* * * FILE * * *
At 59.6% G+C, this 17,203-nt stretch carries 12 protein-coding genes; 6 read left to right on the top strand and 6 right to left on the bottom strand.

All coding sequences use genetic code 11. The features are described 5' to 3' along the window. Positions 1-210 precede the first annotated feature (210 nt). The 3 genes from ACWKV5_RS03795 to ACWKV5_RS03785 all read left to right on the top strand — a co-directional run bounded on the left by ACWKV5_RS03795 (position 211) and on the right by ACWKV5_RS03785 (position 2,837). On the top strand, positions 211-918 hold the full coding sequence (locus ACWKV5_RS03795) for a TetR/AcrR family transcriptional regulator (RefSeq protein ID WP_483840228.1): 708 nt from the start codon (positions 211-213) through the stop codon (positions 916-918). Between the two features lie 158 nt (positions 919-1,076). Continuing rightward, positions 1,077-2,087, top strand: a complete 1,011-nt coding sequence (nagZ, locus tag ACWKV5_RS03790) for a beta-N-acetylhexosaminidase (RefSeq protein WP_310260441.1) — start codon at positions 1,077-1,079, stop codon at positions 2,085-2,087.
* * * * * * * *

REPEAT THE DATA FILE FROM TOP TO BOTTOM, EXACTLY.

At 59.6% G+C, this 17,203-nt stretch carries 12 protein-coding genes; 6 read left to right on the top strand and 6 right to left on the bottom strand.

All coding sequences use genetic code 11. The features are described 5' to 3' along the window. Positions 1-210 precede the first annotated feature (210 nt). The 3 genes from ACWKV5_RS03795 to ACWKV5_RS03785 all read left to right on the top strand — a co-directional run bounded on the left by ACWKV5_RS03795 (position 211) and on the right by ACWKV5_RS03785 (position 2,837). On the top strand, positions 211-918 hold the full coding sequence (locus ACWKV5_RS03795) for a TetR/AcrR family transcriptional regulator (RefSeq protein ID WP_483840228.1): 708 nt from the start codon (positions 211-213) through the stop codon (positions 916-918). Between the two features lie 158 nt (positions 919-1,076). Continuing rightward, positions 1,077-2,087, top strand: a complete 1,011-nt coding sequence (nagZ, locus tag ACWKV5_RS03790) for a beta-N-acetylhexosaminidase (RefSeq protein WP_310260441.1) — start codon at positions 1,077-1,079, stop codon at positions 2,085-2,087.